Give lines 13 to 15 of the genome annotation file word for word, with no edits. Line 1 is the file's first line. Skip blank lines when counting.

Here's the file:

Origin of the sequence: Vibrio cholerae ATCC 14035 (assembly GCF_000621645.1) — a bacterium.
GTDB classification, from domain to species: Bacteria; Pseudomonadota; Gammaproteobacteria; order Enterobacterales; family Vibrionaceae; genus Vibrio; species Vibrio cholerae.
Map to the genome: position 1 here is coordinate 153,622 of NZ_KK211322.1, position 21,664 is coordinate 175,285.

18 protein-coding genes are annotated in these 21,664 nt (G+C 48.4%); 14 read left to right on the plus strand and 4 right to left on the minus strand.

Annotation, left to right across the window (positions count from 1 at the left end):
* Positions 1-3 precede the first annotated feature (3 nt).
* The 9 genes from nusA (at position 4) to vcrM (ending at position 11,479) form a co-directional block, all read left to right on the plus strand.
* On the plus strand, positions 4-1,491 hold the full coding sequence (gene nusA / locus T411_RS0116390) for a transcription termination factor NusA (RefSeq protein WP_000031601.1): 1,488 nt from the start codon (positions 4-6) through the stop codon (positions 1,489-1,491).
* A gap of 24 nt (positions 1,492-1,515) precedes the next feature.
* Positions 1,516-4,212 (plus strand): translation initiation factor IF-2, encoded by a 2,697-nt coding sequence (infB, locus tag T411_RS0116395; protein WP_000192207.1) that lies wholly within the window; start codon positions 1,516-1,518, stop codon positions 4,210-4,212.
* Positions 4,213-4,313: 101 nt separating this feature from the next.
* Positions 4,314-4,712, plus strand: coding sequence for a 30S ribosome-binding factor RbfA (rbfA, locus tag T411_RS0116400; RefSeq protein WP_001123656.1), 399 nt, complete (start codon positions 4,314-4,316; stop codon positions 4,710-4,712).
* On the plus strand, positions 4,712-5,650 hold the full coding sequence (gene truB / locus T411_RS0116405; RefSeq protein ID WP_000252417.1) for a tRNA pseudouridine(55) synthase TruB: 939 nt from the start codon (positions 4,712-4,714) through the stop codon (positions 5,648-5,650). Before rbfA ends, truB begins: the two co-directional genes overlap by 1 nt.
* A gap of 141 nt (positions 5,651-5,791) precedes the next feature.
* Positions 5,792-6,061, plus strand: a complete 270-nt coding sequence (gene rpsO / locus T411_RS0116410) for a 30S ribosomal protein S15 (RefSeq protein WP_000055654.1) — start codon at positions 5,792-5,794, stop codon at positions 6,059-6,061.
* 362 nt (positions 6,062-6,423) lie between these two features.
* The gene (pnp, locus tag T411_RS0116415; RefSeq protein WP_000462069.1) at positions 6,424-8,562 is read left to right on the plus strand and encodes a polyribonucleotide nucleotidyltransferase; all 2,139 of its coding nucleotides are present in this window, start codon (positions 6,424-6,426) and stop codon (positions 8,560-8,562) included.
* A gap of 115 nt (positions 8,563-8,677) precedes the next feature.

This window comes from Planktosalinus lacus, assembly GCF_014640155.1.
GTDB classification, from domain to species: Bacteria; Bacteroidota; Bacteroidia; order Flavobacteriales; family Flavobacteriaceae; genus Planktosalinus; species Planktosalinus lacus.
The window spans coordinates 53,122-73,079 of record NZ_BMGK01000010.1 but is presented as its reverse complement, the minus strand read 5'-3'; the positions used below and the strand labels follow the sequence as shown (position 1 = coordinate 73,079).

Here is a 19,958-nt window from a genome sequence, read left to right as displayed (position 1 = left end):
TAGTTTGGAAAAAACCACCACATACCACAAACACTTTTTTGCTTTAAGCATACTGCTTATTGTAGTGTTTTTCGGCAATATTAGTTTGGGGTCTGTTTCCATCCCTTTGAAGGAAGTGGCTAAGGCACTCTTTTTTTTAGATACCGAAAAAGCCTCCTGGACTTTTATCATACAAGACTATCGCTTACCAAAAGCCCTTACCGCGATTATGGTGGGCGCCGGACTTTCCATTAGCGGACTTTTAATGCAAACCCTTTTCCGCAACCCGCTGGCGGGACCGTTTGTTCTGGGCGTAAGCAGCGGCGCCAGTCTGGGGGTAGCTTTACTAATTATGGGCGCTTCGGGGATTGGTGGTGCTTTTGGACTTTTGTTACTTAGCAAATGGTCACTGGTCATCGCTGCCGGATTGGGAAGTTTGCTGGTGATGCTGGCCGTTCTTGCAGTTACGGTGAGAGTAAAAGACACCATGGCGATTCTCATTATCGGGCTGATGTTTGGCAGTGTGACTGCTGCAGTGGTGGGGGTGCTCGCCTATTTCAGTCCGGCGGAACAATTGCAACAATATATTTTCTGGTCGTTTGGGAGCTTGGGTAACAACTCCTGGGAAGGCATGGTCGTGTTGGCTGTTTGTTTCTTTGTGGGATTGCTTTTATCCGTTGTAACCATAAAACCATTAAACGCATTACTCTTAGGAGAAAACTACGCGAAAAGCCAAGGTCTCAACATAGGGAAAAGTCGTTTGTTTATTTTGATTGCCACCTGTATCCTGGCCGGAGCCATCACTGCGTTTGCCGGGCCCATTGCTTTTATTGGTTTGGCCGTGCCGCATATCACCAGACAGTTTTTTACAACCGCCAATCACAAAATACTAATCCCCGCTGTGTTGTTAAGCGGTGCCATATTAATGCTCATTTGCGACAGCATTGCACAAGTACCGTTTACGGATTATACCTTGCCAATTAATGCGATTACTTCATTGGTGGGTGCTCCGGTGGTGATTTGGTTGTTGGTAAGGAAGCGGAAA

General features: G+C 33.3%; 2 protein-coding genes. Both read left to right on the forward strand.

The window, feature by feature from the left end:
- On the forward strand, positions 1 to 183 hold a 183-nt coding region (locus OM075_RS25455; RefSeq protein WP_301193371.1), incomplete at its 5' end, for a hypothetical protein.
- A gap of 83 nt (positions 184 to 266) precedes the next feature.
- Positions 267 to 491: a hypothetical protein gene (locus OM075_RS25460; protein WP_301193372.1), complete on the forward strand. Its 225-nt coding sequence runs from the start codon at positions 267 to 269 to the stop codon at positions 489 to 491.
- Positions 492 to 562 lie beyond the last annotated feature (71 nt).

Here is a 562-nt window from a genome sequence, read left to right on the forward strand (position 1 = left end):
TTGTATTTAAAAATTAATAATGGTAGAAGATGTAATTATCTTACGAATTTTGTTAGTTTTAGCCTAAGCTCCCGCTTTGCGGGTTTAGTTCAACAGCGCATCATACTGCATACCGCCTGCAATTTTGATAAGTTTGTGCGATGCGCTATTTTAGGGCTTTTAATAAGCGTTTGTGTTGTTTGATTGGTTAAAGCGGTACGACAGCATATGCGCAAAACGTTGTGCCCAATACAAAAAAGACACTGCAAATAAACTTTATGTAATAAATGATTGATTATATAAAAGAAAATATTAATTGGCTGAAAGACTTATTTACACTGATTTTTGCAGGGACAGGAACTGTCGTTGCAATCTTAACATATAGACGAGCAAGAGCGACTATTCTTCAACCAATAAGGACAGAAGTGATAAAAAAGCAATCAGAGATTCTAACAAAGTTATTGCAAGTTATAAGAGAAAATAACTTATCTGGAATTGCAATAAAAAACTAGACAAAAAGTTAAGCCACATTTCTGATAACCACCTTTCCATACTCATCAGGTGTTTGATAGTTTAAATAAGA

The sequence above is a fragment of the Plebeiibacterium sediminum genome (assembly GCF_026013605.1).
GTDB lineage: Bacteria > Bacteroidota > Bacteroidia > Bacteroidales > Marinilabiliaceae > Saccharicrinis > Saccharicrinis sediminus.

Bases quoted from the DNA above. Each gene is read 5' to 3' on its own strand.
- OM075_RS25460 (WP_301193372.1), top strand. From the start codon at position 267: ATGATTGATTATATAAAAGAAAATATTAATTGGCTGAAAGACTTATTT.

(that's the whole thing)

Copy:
* On the plus strand, positions 4,712-5,650 hold the full coding sequence (gene truB / locus T411_RS0116405; RefSeq protein ID WP_000252417.1) for a tRNA pseudouridine(55) synthase TruB: 939 nt from the start codon (positions 4,712-4,714) through the stop codon (positions 5,648-5,650). Before rbfA ends, truB begins: the two co-directional genes overlap by 1 nt.
* A gap of 141 nt (positions 5,651-5,791) precedes the next feature.
* Positions 5,792-6,061, plus strand: a complete 270-nt coding sequence (gene rpsO / locus T411_RS0116410) for a 30S ribosomal protein S15 (RefSeq protein WP_000055654.1) — start codon at positions 5,792-5,794, stop codon at positions 6,059-6,061.